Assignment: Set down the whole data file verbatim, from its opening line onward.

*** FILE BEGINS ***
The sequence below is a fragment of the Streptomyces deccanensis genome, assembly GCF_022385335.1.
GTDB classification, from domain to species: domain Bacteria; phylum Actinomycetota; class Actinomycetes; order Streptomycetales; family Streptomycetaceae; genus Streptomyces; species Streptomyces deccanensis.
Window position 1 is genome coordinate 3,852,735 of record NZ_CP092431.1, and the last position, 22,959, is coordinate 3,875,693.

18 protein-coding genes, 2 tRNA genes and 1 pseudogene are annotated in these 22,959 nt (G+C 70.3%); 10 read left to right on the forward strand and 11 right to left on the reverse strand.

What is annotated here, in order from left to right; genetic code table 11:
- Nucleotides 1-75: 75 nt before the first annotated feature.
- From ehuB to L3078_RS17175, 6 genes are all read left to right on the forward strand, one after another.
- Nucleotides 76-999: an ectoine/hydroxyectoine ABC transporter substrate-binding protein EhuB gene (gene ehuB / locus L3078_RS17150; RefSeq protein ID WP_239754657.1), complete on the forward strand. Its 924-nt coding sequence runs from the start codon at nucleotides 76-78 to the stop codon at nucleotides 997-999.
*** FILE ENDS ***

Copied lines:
The sequence below is a fragment of the Streptomyces deccanensis genome, assembly GCF_022385335.1.
GTDB classification, from domain to species: domain Bacteria; phylum Actinomycetota; class Actinomycetes; order Streptomycetales; family Streptomycetaceae; genus Streptomyces; species Streptomyces deccanensis.
Window position 1 is genome coordinate 3,852,735 of record NZ_CP092431.1, and the last position, 22,959, is coordinate 3,875,693.

18 protein-coding genes, 2 tRNA genes and 1 pseudogene are annotated in these 22,959 nt (G+C 70.3%); 10 read left to right on the forward strand and 11 right to left on the reverse strand.

What is annotated here, in order from left to right; genetic code table 11:
- Nucleotides 1-75: 75 nt before the first annotated feature.
- From ehuB to L3078_RS17175, 6 genes are all read left to right on the forward strand, one after another.
- Nucleotides 76-999: an ectoine/hydroxyectoine ABC transporter substrate-binding protein EhuB gene (gene ehuB / locus L3078_RS17150; RefSeq protein ID WP_239754657.1), complete on the forward strand. Its 924-nt coding sequence runs from the start codon at nucleotides 76-78 to the stop codon at nucleotides 997-999.